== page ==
Date: January 20, 2011
Measurement is a vital, but often overlooked, aspect of quality improvement projects in health care.
Last year, shortly after one of our clinics introduced electronic registration kiosks, a patient complained that the change had actually made the check-in process slower than when it was handled only by human beings.
However, we had a tracking system in place that told us how long each patient waited at different steps before actually seeing a physician. When Kelly Cavallio, the administrator of ambulatory services on our East Baltimore campus, looked at the system, she found that it took about 8 minutes combined for the patient to check in at the kiosk and make a copayment at the front desk. In the past this process took about 22 minutes. This patient’s delay actually occurred after the registration process, while he waited to be examined.
This is a simple example of how access to reliable measurement can fundamentally change our conversations about improving care. By focusing on data, we avoid extraneous discussions and anecdotes that may steer us toward the wrong conclusions, plus our interventions have greater credibility and buy-in.
Two articles in this issue of Quality Update underscore the power of measurement. Infection control specialists at The Johns Hopkins Hospital discovered that, as our hand hygiene performance improved, transmission of two drug-resistant pathogens dropped in our adult intensive care units. In addition to lending credibility to our hand-hygiene campaign, this finding will hopefully encourage skeptical caregivers to be more vigilant.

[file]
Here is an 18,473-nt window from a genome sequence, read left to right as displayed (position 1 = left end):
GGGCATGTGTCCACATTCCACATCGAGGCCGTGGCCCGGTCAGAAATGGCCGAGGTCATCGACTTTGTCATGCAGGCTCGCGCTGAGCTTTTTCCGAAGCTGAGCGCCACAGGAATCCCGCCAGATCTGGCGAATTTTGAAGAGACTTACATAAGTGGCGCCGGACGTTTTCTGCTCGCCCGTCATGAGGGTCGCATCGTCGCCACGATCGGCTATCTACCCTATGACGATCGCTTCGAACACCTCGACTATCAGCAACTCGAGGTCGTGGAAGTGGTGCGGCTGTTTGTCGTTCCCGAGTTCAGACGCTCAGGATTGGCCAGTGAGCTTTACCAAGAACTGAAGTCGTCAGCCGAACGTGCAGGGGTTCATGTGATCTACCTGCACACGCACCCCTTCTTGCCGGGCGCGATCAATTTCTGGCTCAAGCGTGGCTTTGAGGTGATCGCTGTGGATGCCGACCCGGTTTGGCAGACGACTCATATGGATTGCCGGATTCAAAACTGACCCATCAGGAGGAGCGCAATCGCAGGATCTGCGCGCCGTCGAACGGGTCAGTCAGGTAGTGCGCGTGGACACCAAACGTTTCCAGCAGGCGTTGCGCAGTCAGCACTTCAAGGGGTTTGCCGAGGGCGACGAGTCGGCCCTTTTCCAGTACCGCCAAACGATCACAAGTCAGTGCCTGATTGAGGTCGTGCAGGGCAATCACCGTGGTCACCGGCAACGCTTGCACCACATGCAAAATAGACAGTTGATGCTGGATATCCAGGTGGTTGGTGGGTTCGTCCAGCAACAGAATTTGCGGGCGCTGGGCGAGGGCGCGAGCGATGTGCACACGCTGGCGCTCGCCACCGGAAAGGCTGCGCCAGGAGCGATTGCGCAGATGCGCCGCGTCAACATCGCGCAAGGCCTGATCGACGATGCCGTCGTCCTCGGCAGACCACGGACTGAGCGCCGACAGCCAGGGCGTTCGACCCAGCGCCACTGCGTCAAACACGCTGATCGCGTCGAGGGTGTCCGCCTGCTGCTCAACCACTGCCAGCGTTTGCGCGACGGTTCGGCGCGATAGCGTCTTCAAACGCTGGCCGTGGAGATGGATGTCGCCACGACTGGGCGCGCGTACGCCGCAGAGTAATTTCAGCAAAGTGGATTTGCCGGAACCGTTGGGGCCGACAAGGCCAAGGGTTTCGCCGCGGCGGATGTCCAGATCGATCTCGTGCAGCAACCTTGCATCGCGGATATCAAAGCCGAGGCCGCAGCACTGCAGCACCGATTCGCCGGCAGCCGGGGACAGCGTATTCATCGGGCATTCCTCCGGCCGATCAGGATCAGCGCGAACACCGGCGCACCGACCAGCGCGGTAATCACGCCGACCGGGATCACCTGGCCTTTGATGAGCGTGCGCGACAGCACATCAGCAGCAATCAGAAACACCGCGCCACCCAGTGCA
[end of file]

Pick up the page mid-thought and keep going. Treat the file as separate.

Beyond telling us if an effort has been successful, measurement can help us figure out what needs fixing in the first place. When the hospital’s kidney transplant program—also profiled here—realized that it was performing fewer procedures, it didn’t go straight to trying out solutions. Seeking to prime the referral pipeline, a team mapped their processes for handling referrals, calculated how long different steps took in that process, and used those figures to tell them where to focus attention. For example, the program learned that they had a high rate of patient no-shows for medical evaluations. That information led them to install new phone-call reminders before appointments, as well as new processes for backfilling slots on short notice.
In health care, we are surrounded by professionals who have been trained to value the power of data to help make decisions. If we want our colleagues to support efforts to improve the systems supporting that clinical care, we need to demonstrate the same commitment to evidence.